re audience feedback.
“For me the feedback helps…(give me) an idea of what the market likes. …being an indie publisher, when I get to the point of being able to take on someone else, I would have an idea of what the market likes. …it’s a business decision…is the book going to sell in this market, is it going to make back what it will have spent to create it…so I do have to listen to the reviews and see what people are in to.”
re trusting your own voice.
“I definitely learned that lesson after my second book, because there’s parts in it that weren’t authentic, it was people getting in to my head…when I look back on it now, I don’t like those parts. …there’s maybe some parts I tried to maybe also tone down….After that I learned, I’m just going to do what I have to do and just be authentic to myself.”
“(I) started to work on something and it started to change in to something that I didn’t expect, I said I think I need more time with this because I need to delve in to it more….I really wanted to try an illustrated book…and something just nudged me one night randomly …dance on the moon, you’ve never written about that, what does it mean, and it just started to turn and I sat in a corner in the bedroom under some lowlight and I just wrote out the whole story. And I gave it couple days to breathe and then I went back over. …The things that I have that I’m going to work on, they’re still there.”
“Once you’ve written the first draft…it’s just good to walk away and …think about something else and you’ll be amazed what you see when you come back because you’ve just gotten a chance to…detach…and refresh.”
re writing children’s book (and misconceptions).
“I think people confuse short with easier…with a short story, you have less space to …complete something…especially with children’s books depending on the age group…you’re going to start to lose their attention.”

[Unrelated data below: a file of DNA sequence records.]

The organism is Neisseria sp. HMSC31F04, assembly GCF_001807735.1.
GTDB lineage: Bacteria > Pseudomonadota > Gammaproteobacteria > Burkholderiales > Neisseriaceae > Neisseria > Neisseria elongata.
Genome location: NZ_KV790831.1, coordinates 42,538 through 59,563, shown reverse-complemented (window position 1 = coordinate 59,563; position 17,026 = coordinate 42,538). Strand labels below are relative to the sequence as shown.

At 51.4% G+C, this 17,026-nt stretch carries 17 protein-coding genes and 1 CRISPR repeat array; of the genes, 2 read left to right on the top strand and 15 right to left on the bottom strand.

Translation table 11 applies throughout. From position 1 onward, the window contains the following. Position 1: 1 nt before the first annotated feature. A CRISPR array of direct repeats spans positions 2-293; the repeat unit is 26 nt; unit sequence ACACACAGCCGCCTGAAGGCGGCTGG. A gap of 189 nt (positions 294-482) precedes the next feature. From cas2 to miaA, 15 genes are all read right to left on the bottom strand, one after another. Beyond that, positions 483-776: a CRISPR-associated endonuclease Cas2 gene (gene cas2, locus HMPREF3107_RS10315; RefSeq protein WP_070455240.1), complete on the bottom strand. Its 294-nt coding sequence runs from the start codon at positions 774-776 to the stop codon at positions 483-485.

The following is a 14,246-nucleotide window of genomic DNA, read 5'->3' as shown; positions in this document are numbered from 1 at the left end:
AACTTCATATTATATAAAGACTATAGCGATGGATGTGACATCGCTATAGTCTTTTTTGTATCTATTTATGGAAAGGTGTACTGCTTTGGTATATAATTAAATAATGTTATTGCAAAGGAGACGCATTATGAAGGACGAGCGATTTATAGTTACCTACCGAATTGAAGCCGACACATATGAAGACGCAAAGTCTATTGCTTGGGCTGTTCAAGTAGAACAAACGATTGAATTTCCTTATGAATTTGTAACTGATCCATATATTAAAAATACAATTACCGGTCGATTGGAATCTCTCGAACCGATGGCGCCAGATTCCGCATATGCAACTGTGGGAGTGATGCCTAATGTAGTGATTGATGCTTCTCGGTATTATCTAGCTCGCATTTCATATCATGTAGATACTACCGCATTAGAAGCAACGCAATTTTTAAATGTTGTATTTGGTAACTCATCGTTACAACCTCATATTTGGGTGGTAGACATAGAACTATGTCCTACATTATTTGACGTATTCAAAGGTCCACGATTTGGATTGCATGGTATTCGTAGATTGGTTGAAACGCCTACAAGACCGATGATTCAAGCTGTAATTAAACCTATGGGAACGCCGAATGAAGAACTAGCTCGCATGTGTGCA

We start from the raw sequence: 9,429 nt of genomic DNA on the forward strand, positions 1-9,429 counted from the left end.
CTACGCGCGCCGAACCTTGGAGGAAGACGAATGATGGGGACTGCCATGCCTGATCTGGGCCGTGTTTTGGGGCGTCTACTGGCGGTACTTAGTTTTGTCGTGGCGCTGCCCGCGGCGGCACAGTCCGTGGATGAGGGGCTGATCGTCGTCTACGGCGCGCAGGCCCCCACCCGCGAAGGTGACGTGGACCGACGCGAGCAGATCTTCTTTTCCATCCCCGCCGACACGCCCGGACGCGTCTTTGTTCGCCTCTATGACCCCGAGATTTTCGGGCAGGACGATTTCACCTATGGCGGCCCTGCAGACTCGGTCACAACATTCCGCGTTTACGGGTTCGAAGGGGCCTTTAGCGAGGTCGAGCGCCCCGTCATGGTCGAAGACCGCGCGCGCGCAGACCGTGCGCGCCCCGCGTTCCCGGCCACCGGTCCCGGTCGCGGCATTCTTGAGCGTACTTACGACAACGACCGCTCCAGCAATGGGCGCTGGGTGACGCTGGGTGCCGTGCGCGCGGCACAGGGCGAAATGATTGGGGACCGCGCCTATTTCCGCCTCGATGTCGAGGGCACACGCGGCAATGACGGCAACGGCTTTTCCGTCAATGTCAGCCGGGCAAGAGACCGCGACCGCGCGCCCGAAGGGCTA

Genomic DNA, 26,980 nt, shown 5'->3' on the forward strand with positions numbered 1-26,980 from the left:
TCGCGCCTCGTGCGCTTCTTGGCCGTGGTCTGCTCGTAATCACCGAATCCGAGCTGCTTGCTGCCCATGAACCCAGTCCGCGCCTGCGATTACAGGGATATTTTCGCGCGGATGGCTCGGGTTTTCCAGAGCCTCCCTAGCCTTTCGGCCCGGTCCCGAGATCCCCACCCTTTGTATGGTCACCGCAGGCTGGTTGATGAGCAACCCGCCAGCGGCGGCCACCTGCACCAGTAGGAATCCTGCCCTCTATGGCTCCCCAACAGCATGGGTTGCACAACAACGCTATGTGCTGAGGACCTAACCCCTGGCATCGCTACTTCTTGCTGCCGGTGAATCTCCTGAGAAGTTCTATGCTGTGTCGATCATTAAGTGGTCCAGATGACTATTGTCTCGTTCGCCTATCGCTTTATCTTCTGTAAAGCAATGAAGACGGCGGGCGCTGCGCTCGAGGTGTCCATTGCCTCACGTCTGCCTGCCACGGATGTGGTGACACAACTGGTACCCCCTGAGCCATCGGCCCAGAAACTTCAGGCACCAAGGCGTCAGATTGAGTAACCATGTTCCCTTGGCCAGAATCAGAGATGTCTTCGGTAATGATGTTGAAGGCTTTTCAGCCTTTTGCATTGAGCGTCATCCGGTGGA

re working with an editor.
“You send the draft to the editor and you sit nervously for the next two weeks or how ever long …waiting for that email or that call…then you take the feedback, you kind of sit with it for a while, you think about it, then you try to work on another draft. Sometimes you agree, sometimes you won’t agree…it should be a conversation…it’s a dance back and forth that you have to be patient with, and, once again, give it some space, read the review, and give it some space before you go and work on the redraft.”
re what’s needed vis-a-vis support for lit arts in Antigua and Barbuda.
“I would like to see more opportunities… workshops…I would like to see more of those…there are persons who are just working the nerve up…they are out there and I want those opportunities for them…I just want more opportunities for people to hone their craft and to get feedback.”
Re Wadadli Pen.
Floree has been a Wadadli Pen judge since 2012, and a team member since 2016. She is part of the core team of the new non-profit – new because, though Wadadli Pen has been nurturing and showcasing the literary arts in Antigua and Barbuda since 2004, it finally became a legal non-profit in 2021.
re full disclosure.
Floree has been a client of mine. I edited The Wonderful World of Yohan and Dance on the Moon. I particpated in the launch of her second book Through a Window. I have been a fan since her first book Pink Teacups and Blue Dresses.
If you would like to be featured in a future CREATIVE SPACE or to pay for a (web only) sponsored post (on jhohadli.wordpress.com exclusively), BOOSTing your BRAND while boosting Antigua-Barbuda Art and Culture, contact Joanne.